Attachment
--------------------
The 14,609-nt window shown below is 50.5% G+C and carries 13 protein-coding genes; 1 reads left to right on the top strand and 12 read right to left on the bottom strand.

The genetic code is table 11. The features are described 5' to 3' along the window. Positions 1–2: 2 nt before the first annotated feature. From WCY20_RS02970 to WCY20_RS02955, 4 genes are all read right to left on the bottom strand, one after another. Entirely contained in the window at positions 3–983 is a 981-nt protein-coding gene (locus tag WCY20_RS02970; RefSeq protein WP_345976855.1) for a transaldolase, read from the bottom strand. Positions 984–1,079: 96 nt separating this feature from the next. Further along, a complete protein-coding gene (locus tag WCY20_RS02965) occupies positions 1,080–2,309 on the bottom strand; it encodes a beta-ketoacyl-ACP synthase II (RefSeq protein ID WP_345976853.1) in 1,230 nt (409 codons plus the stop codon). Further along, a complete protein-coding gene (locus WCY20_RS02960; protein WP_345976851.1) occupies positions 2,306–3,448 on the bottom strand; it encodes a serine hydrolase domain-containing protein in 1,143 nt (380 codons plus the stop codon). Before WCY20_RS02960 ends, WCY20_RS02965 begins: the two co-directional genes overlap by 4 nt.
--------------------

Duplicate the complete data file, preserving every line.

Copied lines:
The 14,609-nt window shown below is 50.5% G+C and carries 13 protein-coding genes; 1 reads left to right on the top strand and 12 read right to left on the bottom strand.

The genetic code is table 11. The features are described 5' to 3' along the window. Positions 1–2: 2 nt before the first annotated feature. From WCY20_RS02970 to WCY20_RS02955, 4 genes are all read right to left on the bottom strand, one after another. Entirely contained in the window at positions 3–983 is a 981-nt protein-coding gene (locus tag WCY20_RS02970; RefSeq protein WP_345976855.1) for a transaldolase, read from the bottom strand. Positions 984–1,079: 96 nt separating this feature from the next. Further along, a complete protein-coding gene (locus tag WCY20_RS02965) occupies positions 1,080–2,309 on the bottom strand; it encodes a beta-ketoacyl-ACP synthase II (RefSeq protein ID WP_345976853.1) in 1,230 nt (409 codons plus the stop codon). Further along, a complete protein-coding gene (locus WCY20_RS02960; protein WP_345976851.1) occupies positions 2,306–3,448 on the bottom strand; it encodes a serine hydrolase domain-containing protein in 1,143 nt (380 codons plus the stop codon). Before WCY20_RS02960 ends, WCY20_RS02965 begins: the two co-directional genes overlap by 4 nt.